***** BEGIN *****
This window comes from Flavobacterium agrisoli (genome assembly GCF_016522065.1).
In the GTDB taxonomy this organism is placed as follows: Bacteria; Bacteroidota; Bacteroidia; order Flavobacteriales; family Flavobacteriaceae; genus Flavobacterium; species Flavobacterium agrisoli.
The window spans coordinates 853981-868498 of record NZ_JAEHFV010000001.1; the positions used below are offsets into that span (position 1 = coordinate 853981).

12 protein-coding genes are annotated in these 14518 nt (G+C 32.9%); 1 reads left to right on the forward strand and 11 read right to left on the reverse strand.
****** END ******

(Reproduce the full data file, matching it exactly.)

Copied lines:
This window comes from Flavobacterium agrisoli (genome assembly GCF_016522065.1).
In the GTDB taxonomy this organism is placed as follows: Bacteria; Bacteroidota; Bacteroidia; order Flavobacteriales; family Flavobacteriaceae; genus Flavobacterium; species Flavobacterium agrisoli.
The window spans coordinates 853981-868498 of record NZ_JAEHFV010000001.1; the positions used below are offsets into that span (position 1 = coordinate 853981).

12 protein-coding genes are annotated in these 14518 nt (G+C 32.9%); 1 reads left to right on the forward strand and 11 read right to left on the reverse strand.